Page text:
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Jesus Heals a Leper

The stories and news reports were reaching my little village and a spark of hope began to spring up, perhaps for the first time since the day I pulled my shirt over my head to get into bed that night nearly four years ago. My wife asked me about the white splotch under my left arm.

I had to pack my things, leave my home, my wife of nine years, and my three beautiful children, and go live with the lepers.

Some say there is no way out of this village, but I have seen many leave. Their destination? The grave. Welcome to No Hope Flats, my home.

Jesus meets a leper in Matthew 8.

This leper put into words the thought a great number of good God honoring Christ followers have every day:

Lord, if You are willing, You can make me clean. ~ Matthew 8:2

A number of things intrigue me about this statement.

He acknowledges Jesus as Lord.
He doesn’t question the ability of Jesus to heal.
He doesn’t actually ask Jesus a question.

He begins on a very good footing. He calls Jesus “Lord.” This is as much a fact today as when He walked the shores of Galilee. Jesus is Lord. As He sat on the hillside teaching, the people could tell – they knew this was not some gifted teacher. The authority which He carried declared it.

He had demonstrated right from the start of His ministry that sickness and disease were under His authority, and the leper had, no doubt, heard these stories. He, our leprous friend, does not wonder about Jesus’ ability. He is confident that he has come to the one man who could set him free from this living death of leprosy.

He does however have ONE HUGE QUESTION that is stuck right in the center of his being.

Will He or won’t He?

He does not frame it as a question though. It is almost as though if he asked the Lord the question, it would force an answer, and the thing he dreads even more than living with his disease is going back to the land of no hope.

When Jesus comes on the scene suddenly hope springs up. It stands boldly on our friends splotchy right shoulder saying – ask Him, ask Him, ask Him. But in his left ear he hears some familiar words. I bet you have heard some of these in your left ear.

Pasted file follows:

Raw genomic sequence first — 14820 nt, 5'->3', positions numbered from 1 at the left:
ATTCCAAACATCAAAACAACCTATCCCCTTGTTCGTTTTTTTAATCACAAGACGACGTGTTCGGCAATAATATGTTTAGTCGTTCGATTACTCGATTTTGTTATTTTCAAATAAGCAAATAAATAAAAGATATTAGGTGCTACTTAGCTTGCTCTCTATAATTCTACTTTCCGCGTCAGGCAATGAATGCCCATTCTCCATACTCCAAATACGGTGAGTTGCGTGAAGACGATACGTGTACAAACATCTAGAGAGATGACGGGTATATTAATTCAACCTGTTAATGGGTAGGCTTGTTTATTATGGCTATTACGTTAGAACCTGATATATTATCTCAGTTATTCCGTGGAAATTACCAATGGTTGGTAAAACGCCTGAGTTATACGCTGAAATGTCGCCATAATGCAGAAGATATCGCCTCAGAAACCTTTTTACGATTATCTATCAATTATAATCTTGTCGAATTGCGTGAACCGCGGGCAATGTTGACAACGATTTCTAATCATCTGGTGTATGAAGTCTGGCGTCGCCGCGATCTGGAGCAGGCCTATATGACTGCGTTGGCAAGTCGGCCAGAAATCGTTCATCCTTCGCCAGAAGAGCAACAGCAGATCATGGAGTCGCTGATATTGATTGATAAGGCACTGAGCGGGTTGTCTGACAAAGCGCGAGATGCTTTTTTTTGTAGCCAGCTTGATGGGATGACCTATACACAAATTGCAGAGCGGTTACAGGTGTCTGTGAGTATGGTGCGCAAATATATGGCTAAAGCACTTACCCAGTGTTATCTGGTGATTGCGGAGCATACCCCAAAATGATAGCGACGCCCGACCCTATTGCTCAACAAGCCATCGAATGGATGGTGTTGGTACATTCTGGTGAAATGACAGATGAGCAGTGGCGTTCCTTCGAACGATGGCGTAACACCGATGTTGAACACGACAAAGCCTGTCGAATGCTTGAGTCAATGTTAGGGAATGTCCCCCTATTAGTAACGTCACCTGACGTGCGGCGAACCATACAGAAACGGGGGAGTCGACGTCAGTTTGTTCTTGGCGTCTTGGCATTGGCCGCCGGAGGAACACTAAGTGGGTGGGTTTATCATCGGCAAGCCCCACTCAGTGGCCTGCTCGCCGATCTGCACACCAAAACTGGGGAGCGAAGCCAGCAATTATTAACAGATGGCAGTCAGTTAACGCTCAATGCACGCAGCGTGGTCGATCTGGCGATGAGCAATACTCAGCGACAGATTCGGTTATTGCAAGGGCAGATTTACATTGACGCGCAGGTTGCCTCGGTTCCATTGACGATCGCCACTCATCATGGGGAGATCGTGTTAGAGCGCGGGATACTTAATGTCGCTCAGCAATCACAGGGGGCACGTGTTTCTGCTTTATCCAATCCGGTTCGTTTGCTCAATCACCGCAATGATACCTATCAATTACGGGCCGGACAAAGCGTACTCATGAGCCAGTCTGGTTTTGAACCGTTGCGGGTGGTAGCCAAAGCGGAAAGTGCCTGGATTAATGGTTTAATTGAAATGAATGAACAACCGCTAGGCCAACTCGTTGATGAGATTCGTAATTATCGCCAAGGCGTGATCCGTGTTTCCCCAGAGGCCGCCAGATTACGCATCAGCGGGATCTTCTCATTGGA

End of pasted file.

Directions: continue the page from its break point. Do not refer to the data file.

• You deserve this disease
  • You certainly don't deserve healing
  • He won’t help the likes of you
  • Maybe if you were a better father (mother, son, daughter)
  • Maybe if you were a better Christian (prayed more, served harder, slept less, ate less)

You no doubt have heard others. That left shoulder liar has a HUGE repertoire to shut down hope.

Today there are a few words I want you to hear. I want you to hear Jesus speak them to you. If you can identify with our leprous friend, I want you to read these next few lines out loud – YES out loud – do it – really – it’s important that you hear Jesus' answer to this unspoken question.

I am willing; be cleansed. ~ Matthew 8:3
I am willing; be cleansed. ~ Luke 5:13
I am willing; be cleansed. ~ Mark 1:41

Just in case you are not sure you understand what Jesus said, here is Matthew's account in a few different translations (keep reading out loud – it will help)

I am willing; be cleansed by being cured. AMP
I do want to. Become clean. CEB
I want to! Now you are well. CEV
I want to heal you. Be healed! ERV
I will; be clean. ESV
Of course I want to. Be clean! JBP (I love this one!)
I will; be thou clean. KJV
I do choose. Be made clean! NRSV
Of course I wish to. Be clean. VOICE

Are you getting the point. There is no equivocation here. Jesus takes this non-question, these waves of doubt and hope that are tossing our new friend to and fro, and calms them with this one phrase.